The first part of December is definitely looking dry and tranquil around this part of the country. We will have mostly high pressure in control. The few weak fronts that will move through will be moisture starved and not offer enough forcing to produce meaningful precipitation.
Tuesday night should be mostly clear with lows in the middle 10s with a few colder spots. Winds will be light from the northwest. Wednesday looks partly cloudy with highs around 40 degrees. Winds should be from the west to northwest at 7-15 mph.
Thursday will bring a mix of sun and clouds along with lows in the low 20s and highs in the upper 30s. Of course the normal high temperature this time of the year is around 30 degrees. Friday and Saturday will continue the pleasant conditions with lots of sunshine and highs around 40 degrees. Lows should be in the low 20s.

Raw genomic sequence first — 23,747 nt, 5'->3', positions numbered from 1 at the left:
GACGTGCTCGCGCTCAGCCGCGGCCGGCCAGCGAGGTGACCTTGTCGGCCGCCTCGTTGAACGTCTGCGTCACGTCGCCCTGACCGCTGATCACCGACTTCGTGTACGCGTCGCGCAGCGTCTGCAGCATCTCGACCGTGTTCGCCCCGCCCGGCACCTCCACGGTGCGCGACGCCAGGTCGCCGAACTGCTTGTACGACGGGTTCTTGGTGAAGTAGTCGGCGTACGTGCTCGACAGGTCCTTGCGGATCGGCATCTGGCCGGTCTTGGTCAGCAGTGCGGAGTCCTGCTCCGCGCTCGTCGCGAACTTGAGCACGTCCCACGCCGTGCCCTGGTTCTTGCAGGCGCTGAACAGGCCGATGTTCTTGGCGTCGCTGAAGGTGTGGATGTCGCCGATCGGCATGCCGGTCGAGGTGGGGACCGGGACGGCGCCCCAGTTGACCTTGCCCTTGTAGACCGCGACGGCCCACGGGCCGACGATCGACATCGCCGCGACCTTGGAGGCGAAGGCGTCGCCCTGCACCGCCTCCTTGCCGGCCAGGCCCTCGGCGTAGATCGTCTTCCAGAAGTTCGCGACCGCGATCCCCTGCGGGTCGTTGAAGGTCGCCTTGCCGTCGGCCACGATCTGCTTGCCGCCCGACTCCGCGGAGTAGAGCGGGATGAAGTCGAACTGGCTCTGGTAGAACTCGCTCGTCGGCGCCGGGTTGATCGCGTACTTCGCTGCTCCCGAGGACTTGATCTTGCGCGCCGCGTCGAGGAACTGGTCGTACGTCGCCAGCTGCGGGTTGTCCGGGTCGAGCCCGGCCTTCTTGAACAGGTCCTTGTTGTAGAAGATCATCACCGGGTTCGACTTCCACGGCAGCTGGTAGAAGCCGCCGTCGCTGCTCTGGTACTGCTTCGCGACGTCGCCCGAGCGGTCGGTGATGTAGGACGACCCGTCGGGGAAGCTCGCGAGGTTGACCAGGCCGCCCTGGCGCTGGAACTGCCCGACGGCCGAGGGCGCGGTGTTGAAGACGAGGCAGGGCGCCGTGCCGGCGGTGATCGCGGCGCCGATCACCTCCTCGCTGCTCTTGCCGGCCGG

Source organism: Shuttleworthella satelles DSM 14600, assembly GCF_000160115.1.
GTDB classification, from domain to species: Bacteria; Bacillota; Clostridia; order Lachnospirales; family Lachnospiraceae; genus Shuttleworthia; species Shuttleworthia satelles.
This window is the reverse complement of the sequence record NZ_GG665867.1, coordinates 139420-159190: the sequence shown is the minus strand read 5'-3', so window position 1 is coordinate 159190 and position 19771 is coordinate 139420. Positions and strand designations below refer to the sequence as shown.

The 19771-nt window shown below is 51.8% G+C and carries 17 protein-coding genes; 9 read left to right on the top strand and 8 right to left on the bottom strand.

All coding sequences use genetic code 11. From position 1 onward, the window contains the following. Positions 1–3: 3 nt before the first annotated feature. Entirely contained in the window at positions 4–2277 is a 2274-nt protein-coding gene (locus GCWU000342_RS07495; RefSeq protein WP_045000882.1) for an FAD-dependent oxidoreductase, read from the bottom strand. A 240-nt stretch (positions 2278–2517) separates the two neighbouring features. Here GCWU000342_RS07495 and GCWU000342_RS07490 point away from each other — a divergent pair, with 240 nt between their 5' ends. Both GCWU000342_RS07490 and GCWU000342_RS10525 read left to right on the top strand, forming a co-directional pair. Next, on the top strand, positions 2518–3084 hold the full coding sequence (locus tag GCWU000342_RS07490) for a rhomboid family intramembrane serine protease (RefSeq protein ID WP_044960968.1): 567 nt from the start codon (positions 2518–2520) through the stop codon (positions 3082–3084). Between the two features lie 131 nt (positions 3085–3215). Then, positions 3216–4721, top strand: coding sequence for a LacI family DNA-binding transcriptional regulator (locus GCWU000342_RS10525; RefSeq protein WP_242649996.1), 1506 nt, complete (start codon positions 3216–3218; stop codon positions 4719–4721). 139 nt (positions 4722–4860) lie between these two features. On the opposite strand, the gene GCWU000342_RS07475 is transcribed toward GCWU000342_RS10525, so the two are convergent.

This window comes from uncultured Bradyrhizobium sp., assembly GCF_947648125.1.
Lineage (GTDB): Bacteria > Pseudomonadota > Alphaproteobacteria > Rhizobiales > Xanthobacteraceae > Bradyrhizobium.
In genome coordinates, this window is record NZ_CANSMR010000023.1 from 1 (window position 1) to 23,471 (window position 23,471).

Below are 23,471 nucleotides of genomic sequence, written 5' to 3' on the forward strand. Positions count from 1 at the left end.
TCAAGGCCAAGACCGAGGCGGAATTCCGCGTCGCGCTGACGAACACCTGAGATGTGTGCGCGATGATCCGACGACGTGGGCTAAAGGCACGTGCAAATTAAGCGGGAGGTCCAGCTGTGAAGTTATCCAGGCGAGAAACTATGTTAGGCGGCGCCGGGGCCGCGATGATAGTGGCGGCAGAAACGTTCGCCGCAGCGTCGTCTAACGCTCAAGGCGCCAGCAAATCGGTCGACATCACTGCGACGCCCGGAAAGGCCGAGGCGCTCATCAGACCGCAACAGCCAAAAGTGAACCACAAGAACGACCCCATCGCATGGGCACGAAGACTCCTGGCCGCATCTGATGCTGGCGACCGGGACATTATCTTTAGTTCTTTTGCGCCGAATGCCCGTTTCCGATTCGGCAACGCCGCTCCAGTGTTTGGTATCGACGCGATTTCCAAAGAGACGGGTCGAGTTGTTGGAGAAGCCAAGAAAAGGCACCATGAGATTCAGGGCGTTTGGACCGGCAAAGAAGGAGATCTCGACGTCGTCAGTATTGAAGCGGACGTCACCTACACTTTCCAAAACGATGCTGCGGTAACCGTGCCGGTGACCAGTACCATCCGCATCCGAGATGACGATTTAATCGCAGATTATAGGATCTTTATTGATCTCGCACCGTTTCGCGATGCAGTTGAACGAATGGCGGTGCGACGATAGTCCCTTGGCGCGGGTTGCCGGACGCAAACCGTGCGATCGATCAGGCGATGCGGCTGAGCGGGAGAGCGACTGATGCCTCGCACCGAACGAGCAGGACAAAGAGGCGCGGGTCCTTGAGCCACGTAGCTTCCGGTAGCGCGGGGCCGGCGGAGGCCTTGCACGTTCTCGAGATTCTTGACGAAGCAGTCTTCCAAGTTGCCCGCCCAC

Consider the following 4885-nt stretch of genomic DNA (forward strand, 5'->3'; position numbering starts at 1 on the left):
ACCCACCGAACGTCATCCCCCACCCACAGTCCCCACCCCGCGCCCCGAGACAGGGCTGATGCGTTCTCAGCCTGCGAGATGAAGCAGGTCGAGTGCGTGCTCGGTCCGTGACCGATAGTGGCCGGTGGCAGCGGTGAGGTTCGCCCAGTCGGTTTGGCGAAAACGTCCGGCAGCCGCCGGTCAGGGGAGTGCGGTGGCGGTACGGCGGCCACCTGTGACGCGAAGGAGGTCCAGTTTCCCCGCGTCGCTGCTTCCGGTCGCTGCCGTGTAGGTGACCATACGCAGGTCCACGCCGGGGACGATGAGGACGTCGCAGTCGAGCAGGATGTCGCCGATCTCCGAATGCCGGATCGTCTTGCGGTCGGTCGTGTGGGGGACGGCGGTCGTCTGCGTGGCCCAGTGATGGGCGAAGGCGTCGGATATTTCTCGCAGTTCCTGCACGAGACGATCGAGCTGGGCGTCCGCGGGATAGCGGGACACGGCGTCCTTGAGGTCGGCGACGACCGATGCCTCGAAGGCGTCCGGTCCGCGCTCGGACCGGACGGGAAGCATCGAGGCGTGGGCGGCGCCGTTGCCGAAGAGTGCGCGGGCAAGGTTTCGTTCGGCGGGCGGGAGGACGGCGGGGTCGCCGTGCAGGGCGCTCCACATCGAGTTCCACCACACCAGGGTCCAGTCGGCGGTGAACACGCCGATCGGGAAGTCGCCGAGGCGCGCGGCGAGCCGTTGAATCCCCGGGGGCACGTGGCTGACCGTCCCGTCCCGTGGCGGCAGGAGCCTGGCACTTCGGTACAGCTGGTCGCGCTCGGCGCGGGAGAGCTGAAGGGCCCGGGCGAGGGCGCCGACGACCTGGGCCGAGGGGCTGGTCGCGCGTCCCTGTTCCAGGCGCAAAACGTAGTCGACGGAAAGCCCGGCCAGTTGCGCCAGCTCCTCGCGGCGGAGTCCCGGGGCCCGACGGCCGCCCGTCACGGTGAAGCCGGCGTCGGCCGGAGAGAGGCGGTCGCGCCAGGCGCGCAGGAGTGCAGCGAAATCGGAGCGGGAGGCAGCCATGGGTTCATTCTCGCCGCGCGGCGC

A cooler pocket of air will swirl in from the north for Sunday keeping our highs in the mid 30s. There will be more cloud cover along with some lake effect flurries in the northern part of the area.
As mentioned, the dry weather will hang around and keep us very quiet even into next week. We should have partly cloudy skies Monday and Tuesday with highs around 37 Monday and 41 come Tuesday. There are signs we could even warm into the mid 40s for the middle of next week.
Seems like you will be able to spend more time outdoors this December than usual without getting too cold. Enjoy and stay tuned!
Meteorologist Tony Schumacher, 2:40 p.m., 1-December 2020
*On this date in weather history:
1896 - The temperature at Kipp, MT, rose 30 degrees in just seven minutes, and 80 degrees in a matter of a few hours. A thirty-inch snow cover was melted in half a day. (The Weather Channel)
1913 - A six day front range snowstorm began. It produced a record total of 46 inches at Denver CO. (David Ludlum)
1985 - A storm produced more than six inches of snow from the Northern and Central Plains to parts of Michigan, with 36.4 inches reported at Marquette MI. Many roads were blocked by snow. A family was stranded for 25 hours south of Colome, SD. Drifts twelve feet high were reported in north central Nebraska. (The Weather Channel)